There are several goals that an estate plan can address, one that I think is pretty interesting is creditor protection and asset protection. For purposes of this article, when I say creditor protection I am referring to the ability to allow loved ones to inherit assets while protecting the asset from a potential future bankruptcy, divorce, failed business, or lawsuit. This strategy is effectively accomplished by creating a creditor protected sub-trust. Instead of creating a trust that distributes assets directly to loved ones, a person can distribute assets to a sub-trust where their loved one is the beneficiary of the trust.
From a legal standpoint the person who inherits this trust does not own the trust. Sounds bad right? Wrong. The beneficiary can still have control over the assets but since technically he or she does not own it, it is protected from creditors. For example, If I were to inherit one of these creditor protected sub-trusts I could serve as successor trustee (or manager) of the trust. The trustee controls what the trust invests in and how it distributes assets. In this example, let’s say that I want to purchase a condo in San Diego. If I have the trust distribute funds to me and I then purchase the condo, it is now in my name and subject to creditor claims. I don’t like that. Instead, as manager of the trust I would rather have the trust buy the condo as an investment and I could use and enjoy the property. That way if there was ever a lawsuit against me and someone wanted the condo, I could politely tell them that I do not own the condo. Instead, it would be owned by a trust that is separate from me. Pretty cool concept right? So what is the catch? Frankly, there is a catch. This trust can’t be created for oneself. It can only be set up for the benefit of another. That is why I mentioned that it is a good way to distribute assets to loved ones. This distribution can take place during lifetime or after death depending how the trust is set up.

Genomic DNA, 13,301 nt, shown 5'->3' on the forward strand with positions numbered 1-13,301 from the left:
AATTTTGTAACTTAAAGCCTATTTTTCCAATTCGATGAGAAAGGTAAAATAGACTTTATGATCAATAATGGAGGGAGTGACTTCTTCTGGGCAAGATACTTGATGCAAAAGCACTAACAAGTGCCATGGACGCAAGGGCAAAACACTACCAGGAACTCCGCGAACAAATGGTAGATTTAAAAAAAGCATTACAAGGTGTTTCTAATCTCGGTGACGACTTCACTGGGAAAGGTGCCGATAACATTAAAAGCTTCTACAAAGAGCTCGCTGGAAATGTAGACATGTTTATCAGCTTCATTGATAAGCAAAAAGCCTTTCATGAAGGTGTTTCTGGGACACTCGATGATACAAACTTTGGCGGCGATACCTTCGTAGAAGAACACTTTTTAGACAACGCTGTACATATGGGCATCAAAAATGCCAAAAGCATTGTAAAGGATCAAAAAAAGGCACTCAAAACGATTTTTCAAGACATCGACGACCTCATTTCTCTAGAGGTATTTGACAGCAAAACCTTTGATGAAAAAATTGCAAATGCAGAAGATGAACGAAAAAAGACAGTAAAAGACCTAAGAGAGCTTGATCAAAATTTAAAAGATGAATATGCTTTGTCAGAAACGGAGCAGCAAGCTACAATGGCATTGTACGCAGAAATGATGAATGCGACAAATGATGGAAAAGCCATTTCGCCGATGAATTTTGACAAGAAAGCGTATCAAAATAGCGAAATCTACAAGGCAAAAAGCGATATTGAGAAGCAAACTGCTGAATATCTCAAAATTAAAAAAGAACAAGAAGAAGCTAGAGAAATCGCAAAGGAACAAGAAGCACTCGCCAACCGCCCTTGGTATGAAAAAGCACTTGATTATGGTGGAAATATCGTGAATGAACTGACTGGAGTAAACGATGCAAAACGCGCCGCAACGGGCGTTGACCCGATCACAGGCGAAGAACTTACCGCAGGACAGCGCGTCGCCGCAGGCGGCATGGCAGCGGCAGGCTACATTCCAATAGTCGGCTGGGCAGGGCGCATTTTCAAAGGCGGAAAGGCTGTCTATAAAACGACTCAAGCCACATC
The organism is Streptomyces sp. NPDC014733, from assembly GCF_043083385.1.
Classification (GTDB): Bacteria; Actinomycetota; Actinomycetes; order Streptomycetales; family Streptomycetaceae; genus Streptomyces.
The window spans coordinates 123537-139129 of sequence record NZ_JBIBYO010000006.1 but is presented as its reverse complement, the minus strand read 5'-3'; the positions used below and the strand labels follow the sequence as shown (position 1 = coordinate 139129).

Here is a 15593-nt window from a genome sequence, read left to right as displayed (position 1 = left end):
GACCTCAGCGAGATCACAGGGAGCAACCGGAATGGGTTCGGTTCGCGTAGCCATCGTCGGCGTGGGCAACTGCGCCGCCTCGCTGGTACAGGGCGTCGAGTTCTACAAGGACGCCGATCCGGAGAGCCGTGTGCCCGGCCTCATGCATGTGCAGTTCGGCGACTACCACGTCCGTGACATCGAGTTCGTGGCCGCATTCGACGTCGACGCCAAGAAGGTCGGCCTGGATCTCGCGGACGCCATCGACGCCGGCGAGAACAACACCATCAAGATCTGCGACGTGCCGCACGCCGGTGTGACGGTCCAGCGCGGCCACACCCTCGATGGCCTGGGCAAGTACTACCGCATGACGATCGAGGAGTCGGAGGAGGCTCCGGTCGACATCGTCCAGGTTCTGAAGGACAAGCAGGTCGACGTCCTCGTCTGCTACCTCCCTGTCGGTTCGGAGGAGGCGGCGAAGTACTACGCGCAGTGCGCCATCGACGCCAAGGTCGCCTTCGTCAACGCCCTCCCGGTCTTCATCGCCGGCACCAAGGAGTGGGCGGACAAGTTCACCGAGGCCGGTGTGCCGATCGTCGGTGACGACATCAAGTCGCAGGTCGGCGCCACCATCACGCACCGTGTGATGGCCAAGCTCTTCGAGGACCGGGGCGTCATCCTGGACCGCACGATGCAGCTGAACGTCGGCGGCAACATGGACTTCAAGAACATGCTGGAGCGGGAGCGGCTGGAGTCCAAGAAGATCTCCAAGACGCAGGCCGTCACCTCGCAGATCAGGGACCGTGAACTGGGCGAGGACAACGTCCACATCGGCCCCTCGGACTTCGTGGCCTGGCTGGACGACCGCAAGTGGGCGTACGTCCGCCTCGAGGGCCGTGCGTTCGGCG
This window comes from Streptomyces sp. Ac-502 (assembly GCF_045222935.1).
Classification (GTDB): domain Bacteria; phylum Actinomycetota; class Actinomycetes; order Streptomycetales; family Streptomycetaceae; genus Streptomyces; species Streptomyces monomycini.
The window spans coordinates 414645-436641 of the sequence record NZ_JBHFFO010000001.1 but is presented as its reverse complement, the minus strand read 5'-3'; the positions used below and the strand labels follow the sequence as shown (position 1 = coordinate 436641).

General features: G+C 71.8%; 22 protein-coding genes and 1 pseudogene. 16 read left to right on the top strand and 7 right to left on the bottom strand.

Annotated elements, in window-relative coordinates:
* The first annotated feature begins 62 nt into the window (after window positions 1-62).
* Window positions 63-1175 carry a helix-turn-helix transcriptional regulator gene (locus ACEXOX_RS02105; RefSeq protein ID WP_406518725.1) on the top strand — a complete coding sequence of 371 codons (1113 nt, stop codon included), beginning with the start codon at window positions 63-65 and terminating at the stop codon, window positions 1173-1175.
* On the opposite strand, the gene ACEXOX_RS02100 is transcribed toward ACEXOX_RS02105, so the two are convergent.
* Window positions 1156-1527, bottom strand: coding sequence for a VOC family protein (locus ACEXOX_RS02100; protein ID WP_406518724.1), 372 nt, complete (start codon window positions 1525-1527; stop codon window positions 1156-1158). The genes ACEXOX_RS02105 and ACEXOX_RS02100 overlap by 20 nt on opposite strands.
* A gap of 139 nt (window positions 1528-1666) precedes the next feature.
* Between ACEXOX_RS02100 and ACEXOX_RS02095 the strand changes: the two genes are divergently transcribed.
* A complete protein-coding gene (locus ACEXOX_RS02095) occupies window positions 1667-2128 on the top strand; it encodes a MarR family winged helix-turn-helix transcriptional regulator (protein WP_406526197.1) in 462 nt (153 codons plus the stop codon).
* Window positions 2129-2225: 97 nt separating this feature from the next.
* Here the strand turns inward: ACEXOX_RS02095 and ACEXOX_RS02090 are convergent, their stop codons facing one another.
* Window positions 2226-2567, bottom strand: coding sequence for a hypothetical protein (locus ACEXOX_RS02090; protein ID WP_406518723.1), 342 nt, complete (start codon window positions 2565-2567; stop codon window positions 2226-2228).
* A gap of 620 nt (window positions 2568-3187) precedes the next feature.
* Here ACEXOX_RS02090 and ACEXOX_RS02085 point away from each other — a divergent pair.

Creditor protected sub-trusts are very common for individuals with substantial wealth. They provide an effective way to preserve family wealth for generations. Some people call these trusts “dynasty trusts”, “GST Trusts”, or “Generation Skip Trusts.” Aside from creditor protection, these trusts can provide benefits when it comes to the estate tax. If you are interested in learning more about a creditor protected revocable trust, please contact the estate planning attorneys at the Dana Law Firm.
Written by Arizona Estate Planning Attorney Zachary Dana